Updated: February 10, 2021 9:07:34 am
Amid the farmers’ protests that are showing no signs of resolution, it is necessary to note two positive developments. The first is bumper harvests in 2019-20 and, most likely, also 2020-21, on the back of successive good monsoons and extended winters. India has been fortunate, unlike other major producer countries that have experienced dry weather conditions. La Nina has led to a paring of production estimates of maize and soyabean for 2020-21 even in the US. But the same weather event has proved favourable for India. Low temperatures, coupled with groundwater tables recharged from the abundant monsoon rains, promise excellent rabi crops of wheat, mustard, chickpea, red lentil, field pea, potato, cumin seed, coriander, onion and garlic due for harvest from next month.
That links up with the second encouraging piece of news: International prices. The United Nations’ Food and Agriculture Organisation’s world food price index has hit a 78-month high in January. The reasons for it include the tightening global supplies across agri-commodities, steady normalisation of demand with most countries unlocking their economies after May, and substantial buying by China seeking to build up its strategic food reserves. Food inflation is a worry not just for China. Even Argentina has temporarily suspended maize export registrations, while Russia has clamped taxes on wheat and other grain shipments. Not only has India’s agriculture production been relatively unaffected, as a report in this newspaper has shown, the country’s export of farm produce has registered a 9.8 per cent year-on-year growth during April-December 2020. The fact that this has happened despite overall merchandise exports falling 15.5 per cent — agricultural operations continued largely unimpeded even during the peak COVID-induced lockdown phase till June — is a story worth projecting in these turbulent times.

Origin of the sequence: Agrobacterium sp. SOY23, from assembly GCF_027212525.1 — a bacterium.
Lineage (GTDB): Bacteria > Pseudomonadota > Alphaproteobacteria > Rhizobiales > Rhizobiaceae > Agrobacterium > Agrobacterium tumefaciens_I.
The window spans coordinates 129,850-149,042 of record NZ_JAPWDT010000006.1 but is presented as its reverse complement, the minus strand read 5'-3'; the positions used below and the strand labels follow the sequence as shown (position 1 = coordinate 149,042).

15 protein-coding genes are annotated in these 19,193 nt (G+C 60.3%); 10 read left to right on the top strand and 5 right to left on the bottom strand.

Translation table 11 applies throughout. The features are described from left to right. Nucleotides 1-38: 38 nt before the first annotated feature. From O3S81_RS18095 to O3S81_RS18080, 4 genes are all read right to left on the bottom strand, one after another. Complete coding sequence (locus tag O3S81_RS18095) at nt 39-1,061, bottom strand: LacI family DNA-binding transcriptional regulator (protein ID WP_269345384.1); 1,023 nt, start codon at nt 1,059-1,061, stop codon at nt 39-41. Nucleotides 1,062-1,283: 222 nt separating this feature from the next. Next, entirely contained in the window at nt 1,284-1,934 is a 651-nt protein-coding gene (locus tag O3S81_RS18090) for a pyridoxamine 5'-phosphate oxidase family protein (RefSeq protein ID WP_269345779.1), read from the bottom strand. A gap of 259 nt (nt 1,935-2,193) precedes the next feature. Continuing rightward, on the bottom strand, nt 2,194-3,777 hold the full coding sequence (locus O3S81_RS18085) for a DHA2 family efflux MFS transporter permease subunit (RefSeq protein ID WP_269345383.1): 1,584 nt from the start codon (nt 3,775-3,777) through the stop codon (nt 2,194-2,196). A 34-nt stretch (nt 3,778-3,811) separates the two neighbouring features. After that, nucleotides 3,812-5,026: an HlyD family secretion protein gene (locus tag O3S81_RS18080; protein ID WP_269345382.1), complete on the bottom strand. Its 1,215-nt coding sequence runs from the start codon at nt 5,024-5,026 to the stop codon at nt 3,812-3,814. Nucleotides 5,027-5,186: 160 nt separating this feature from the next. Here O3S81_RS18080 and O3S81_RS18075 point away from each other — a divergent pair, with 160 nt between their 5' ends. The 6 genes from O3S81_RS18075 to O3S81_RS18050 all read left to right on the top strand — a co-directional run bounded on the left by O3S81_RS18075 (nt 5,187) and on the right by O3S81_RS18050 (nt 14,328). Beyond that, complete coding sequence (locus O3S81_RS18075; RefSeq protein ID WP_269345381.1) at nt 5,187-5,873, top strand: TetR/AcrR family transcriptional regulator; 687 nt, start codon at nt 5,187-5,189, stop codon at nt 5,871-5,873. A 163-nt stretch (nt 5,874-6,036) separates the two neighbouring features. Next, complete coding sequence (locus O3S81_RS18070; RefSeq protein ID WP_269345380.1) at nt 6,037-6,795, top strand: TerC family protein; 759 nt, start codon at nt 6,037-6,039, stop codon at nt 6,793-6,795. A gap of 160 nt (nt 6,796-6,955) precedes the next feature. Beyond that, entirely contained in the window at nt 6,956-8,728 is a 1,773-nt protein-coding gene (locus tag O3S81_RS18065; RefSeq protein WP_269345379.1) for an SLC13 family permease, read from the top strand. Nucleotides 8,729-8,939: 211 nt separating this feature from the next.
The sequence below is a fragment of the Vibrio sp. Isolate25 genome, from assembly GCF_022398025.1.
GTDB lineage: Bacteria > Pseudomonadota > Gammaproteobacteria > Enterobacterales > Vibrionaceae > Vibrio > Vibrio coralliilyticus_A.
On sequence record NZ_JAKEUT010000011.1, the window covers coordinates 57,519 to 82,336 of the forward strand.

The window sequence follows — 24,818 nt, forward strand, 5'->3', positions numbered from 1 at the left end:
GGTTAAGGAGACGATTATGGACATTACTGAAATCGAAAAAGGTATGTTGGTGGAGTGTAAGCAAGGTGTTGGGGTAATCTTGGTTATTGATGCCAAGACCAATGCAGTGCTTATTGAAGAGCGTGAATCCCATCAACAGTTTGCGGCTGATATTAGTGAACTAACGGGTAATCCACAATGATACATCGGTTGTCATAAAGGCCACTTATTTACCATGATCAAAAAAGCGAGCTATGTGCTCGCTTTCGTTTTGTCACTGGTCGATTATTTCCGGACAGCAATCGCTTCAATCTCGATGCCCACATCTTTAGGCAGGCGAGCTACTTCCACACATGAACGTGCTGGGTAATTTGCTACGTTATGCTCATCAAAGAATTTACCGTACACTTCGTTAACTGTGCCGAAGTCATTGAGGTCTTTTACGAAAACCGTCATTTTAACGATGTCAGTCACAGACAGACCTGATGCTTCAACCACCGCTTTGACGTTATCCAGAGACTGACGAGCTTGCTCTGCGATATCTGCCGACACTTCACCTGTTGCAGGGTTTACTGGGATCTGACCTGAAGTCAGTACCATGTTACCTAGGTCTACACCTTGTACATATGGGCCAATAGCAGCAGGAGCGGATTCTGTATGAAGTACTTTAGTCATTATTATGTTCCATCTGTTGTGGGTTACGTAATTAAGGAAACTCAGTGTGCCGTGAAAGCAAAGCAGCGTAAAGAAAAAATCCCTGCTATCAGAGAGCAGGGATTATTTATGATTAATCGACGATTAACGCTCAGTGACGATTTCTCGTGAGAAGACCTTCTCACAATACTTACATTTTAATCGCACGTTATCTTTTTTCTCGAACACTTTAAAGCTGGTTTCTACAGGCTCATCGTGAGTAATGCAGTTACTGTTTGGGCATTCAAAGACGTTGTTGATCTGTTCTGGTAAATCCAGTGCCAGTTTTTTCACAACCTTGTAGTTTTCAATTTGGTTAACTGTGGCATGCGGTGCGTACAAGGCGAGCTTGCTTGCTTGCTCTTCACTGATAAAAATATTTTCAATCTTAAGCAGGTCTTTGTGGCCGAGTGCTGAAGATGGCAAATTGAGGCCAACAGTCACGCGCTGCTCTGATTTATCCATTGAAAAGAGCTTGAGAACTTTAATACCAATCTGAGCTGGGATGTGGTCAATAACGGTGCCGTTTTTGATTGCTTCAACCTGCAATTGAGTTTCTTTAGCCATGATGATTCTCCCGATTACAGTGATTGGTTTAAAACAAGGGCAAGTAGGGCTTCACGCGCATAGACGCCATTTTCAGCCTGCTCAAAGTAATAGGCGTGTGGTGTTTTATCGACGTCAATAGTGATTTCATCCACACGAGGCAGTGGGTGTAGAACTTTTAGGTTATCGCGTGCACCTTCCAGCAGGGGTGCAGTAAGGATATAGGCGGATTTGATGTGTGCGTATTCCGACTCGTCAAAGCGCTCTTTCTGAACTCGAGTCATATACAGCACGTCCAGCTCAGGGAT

During the last rabi season, Indian farmers harvested bumper crops, but could not benefit due to the demand destruction wrought by the lockdown. The coming harvesting season affords an opportunity for them to take advantage of both higher production and prices. It also offers a political opening for the Narendra Modi government. Farmers are rational economic agents. There is no better balm to soothe their frayed nerves than good prices. If they get that today, their hostility to the farm reform laws may considerably reduce. The Modi government should use the luck from the weather-enabled bumper production in India and an ongoing global price recovery to reach out to farmers — in a manner better than it has done till now.
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